Traditional Irish Music
Paddy O' Brien is a musician with a mission. He is presently undertaking a Kickstarter Campaign to complete the third part of his tune collection. It’s described as A Personal Treasury of Irish Traditional Music and is an historic compilation of melodies from his considerable life in music. Volume One was published back in 1995 and included 500 jigs and reels. In 2011 he followed up with Volume Two, which included another 500 tunes—double jigs, slip jigs, reels, hornpipes, and polkas. This Kickstarter is for Volume Three and it will include some unusual jigs and reels, plus walking marches, slides, set dances, and harp tunes. This collection will be available in MP3 format as well as CD’s, book etc. So how did this all begin I wondered? Did it start with an album and then slowly get out of hand? Our interest was piqued so we had to catch up with Paddy to see how such a mammoth task began, and how he manages to remember such a volume of tunes. To put it into context, it must be a world record for one individual to record up to 1,500 tunes from memory.
“When I started the project (around 1993), I was thinking it would be kind of tragic if I began to forget the tunes in my repertoire as I got older” he explains. “I don’t read notated music, which means that I rely on memory to keep all the tunes in my head. So I began thinking about setting down 500 tunes—that seemed like a good round number. The first group of tunes included 400 reels and 100 double jigs. I recorded them in the spare room of our house, on a big reel-to-reel deck that I borrowed from the Folklife Center at the Library of Congress in Washington, D.C.”
Completing this initial task came at a price with his biggest problem being that he had to take time away from touring to devote himself to the research and writing and most of all practice to complete a project like this. “It took a couple of years to complete the recording, then another few months for mastering, and the tunes were finally made available in 1995 on cassette tapes. We then re-mastered them and made the recordings available on CD in 2003.”
Paddy explains that it was around 2004 that the project kicked off again and he started thinking about recording the second volume. It presented some new challenges. “Volume Two was even more involved,” he says. “It included lots of different types of tunes—double jigs, reels, hornpipes, polkas, and slip jigs. Many of the tunes I had played and known in my head for years, but I had to practice and get them into shape for recording, so the process took quite a bit longer than the first 500. Recording technology had developed a bit at that stage as well, so I was working with a digital recorder borrowed from a friend, recording on DAT tapes. Volume Two came out on CD in 2011. And then we made Volumes One and Two available via digital download in January 2013.”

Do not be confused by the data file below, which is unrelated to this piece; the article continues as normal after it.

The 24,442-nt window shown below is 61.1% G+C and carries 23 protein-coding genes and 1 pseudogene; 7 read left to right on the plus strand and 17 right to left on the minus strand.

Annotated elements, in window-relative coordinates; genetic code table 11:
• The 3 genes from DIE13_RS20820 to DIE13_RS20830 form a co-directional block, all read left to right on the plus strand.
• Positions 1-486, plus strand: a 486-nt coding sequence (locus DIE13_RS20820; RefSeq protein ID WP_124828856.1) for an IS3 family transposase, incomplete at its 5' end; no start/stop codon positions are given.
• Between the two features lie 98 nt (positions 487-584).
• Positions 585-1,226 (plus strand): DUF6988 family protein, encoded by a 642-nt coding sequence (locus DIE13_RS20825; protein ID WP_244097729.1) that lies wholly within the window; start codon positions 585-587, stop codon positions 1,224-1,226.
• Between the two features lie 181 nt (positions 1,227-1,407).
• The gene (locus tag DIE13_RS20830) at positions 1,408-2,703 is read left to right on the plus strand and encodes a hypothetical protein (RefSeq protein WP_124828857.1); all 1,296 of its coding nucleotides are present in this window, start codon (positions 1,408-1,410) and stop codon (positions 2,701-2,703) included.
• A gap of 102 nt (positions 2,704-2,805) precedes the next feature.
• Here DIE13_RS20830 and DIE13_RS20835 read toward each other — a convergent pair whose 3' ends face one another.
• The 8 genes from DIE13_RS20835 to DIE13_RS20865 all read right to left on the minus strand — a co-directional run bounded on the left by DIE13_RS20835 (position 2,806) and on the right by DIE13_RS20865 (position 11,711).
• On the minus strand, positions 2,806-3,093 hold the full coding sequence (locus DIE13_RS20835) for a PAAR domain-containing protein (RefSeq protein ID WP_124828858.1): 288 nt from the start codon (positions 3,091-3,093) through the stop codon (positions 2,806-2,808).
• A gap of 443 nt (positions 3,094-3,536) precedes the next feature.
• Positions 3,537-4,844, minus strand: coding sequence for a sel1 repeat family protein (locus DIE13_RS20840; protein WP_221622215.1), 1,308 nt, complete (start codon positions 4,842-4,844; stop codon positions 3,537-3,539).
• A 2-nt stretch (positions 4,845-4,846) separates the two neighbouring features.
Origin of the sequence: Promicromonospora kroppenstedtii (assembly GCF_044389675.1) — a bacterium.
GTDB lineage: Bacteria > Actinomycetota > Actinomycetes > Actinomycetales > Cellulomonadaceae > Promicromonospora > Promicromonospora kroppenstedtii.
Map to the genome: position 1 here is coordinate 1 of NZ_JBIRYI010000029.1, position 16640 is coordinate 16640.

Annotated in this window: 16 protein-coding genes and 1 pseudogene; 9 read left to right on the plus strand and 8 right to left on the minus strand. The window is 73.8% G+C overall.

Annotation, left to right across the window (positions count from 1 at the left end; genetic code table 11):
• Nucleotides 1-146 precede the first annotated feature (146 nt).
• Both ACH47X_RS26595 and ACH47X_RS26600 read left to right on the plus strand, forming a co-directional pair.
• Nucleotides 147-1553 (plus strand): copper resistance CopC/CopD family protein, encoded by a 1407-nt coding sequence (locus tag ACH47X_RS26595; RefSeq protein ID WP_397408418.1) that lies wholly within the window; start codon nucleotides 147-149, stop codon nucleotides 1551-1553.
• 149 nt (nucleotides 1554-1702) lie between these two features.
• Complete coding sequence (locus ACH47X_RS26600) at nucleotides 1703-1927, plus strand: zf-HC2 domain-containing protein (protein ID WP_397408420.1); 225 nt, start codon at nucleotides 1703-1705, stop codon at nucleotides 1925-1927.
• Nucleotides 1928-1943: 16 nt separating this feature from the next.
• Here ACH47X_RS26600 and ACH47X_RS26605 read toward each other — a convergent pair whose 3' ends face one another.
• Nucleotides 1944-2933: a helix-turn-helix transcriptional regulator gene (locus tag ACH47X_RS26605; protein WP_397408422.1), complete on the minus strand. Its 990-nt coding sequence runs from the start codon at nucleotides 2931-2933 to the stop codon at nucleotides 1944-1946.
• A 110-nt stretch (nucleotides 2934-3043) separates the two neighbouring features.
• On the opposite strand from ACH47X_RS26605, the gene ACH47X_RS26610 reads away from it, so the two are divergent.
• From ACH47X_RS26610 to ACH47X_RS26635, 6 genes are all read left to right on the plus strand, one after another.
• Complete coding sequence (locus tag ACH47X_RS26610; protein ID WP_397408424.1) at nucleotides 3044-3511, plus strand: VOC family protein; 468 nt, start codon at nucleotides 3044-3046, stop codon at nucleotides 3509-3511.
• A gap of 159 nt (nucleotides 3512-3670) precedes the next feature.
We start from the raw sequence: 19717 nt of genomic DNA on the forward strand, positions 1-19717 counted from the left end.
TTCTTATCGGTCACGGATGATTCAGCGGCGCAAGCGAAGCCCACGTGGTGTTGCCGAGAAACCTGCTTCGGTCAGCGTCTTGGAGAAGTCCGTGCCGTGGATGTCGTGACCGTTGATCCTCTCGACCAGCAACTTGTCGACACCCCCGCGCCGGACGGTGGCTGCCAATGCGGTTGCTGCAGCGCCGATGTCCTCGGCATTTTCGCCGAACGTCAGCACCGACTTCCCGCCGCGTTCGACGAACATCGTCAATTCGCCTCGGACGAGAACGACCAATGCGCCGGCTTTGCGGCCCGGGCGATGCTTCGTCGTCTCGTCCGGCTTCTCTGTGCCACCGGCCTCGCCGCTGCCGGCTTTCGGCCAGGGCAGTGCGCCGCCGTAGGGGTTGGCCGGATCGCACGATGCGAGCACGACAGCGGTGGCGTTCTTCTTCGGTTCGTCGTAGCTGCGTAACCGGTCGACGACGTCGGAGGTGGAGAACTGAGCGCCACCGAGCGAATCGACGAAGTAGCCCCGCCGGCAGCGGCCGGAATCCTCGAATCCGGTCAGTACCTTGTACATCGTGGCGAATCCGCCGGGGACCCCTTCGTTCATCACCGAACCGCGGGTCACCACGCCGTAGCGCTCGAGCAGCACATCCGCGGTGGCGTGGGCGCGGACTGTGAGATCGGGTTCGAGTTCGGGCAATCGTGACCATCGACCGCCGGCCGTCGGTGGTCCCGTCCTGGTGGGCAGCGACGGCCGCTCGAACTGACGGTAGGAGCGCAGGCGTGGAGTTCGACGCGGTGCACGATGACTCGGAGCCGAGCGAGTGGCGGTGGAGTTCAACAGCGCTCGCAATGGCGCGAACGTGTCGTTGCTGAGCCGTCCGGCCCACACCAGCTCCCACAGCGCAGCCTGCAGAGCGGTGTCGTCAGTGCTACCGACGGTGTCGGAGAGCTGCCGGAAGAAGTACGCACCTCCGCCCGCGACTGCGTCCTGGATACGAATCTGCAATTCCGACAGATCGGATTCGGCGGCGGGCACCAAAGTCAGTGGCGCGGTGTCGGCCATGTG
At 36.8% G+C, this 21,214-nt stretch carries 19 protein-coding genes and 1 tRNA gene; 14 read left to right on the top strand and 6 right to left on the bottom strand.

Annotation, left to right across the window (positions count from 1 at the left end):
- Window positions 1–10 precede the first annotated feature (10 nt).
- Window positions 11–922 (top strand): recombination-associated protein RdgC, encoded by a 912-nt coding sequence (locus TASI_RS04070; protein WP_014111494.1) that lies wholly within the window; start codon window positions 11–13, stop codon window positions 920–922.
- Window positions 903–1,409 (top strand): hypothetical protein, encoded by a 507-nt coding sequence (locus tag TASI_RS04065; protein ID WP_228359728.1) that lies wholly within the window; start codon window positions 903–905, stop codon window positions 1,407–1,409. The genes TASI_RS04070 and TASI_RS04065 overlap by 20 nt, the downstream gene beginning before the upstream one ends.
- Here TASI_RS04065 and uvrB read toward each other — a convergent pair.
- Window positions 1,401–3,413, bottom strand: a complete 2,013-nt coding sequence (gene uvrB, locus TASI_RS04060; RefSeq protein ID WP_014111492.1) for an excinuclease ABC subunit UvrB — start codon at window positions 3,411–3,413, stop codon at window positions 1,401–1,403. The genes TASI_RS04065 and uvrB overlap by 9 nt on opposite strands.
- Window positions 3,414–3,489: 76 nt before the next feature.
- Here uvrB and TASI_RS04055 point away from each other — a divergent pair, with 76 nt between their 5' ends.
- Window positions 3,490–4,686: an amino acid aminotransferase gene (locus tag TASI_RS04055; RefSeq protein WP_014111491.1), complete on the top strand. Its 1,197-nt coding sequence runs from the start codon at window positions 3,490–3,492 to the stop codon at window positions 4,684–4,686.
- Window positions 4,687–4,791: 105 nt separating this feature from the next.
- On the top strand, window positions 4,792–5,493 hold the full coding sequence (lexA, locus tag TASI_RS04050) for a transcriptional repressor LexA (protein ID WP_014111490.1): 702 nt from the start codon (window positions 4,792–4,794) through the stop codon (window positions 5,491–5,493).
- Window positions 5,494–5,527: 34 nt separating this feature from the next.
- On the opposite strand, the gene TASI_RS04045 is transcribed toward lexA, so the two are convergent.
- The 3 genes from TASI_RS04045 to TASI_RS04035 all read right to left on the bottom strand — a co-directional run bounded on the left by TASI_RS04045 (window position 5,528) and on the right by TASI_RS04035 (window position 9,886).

What is also remarkable about this project is the fact that it did not stop at 500 and Paddy has continued onwards and upwards. When Volume 3 is complete the total will stand at 1,500. This is an unimaginable undertaking that you would deem outside the reach of a single musician. You can listen to samples of all of these tunes on CDBaby where they can be purchased individually or on individual disks consisting of 30 plus tunes each. The disks are also collated by tune type so if you want to brush up on your hornpipes you can get a complete hornpipe disk. Tempo is moderate and suitable for play along if required. It is also not aimed solely at accordion players. The importance of learning music by ear cannot be overstated and every musician learning this tradition should devote a certain percentage of their time to learning some tunes by ear.
As we speak Paddy is about three quarters of the way through recordings for Volume Three, which will include another 500 tunes: more double jigs and reels, as well as slip jigs and hop jigs, set dances, clan marches, harp tunes, and slow airs.
“I hope the variety of tunes will be appealing to people,” he says. “I have lots of nice versions and settings of tunes that I got from a variety of solo performers over the years—people I used to hear on the radio, and people I got to know over the years, traveling around Ireland and playing music. Some of my own compositions are in there as well. I give all the background on the tunes, the titles and where they came from in booklets that go along with the recordings. And even though I play the accordion, I play the tunes the way I heard them from fiddlers and flute players and pipers, etc., so the tunes are not just for accordion players—they’re really suitable for people who play any sort of instrument.”